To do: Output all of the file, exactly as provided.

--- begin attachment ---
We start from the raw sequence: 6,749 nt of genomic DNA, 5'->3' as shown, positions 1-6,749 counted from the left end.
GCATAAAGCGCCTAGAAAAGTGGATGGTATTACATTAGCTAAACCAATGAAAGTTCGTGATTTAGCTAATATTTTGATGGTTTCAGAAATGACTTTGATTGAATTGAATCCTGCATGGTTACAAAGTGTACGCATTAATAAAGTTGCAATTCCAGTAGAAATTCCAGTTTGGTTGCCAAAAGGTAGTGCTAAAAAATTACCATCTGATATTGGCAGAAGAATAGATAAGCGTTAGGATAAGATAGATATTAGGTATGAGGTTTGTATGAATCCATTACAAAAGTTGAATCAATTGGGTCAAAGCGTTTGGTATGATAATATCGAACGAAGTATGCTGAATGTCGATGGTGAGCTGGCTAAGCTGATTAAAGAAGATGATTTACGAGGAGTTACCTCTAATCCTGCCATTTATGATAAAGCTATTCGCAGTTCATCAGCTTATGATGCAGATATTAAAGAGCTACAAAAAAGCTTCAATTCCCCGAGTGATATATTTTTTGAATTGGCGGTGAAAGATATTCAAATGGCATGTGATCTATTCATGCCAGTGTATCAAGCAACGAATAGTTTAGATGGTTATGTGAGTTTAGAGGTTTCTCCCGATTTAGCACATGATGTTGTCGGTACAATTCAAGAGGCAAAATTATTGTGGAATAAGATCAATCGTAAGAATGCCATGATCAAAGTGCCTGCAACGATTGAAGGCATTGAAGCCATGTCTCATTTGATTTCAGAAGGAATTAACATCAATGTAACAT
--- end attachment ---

We start from the raw sequence: 6,749 nt of genomic DNA, 5'->3' as shown, positions 1-6,749 counted from the left end.
GCATAAAGCGCCTAGAAAAGTGGATGGTATTACATTAGCTAAACCAATGAAAGTTCGTGATTTAGCTAATATTTTGATGGTTTCAGAAATGACTTTGATTGAATTGAATCCTGCATGGTTACAAAGTGTACGCATTAATAAAGTTGCAATTCCAGTAGAAATTCCAGTTTGGTTGCCAAAAGGTAGTGCTAAAAAATTACCATCTGATATTGGCAGAAGAATAGATAAGCGTTAGGATAAGATAGATATTAGGTATGAGGTTTGTATGAATCCATTACAAAAGTTGAATCAATTGGGTCAAAGCGTTTGGTATGATAATATCGAACGAAGTATGCTGAATGTCGATGGTGAGCTGGCTAAGCTGATTAAAGAAGATGATTTACGAGGAGTTACCTCTAATCCTGCCATTTATGATAAAGCTATTCGCAGTTCATCAGCTTATGATGCAGATATTAAAGAGCTACAAAAAAGCTTCAATTCCCCGAGTGATATATTTTTTGAATTGGCGGTGAAAGATATTCAAATGGCATGTGATCTATTCATGCCAGTGTATCAAGCAACGAATAGTTTAGATGGTTATGTGAGTTTAGAGGTTTCTCCCGATTTAGCACATGATGTTGTCGGTACAATTCAAGAGGCAAAATTATTGTGGAATAAGATCAATCGTAAGAATGCCATGATCAAAGTGCCTGCAACGATTGAAGGCATTGAAGCCATGTCTCATTTGATTTCAGAAGGAATTAACATCAATGTAACAT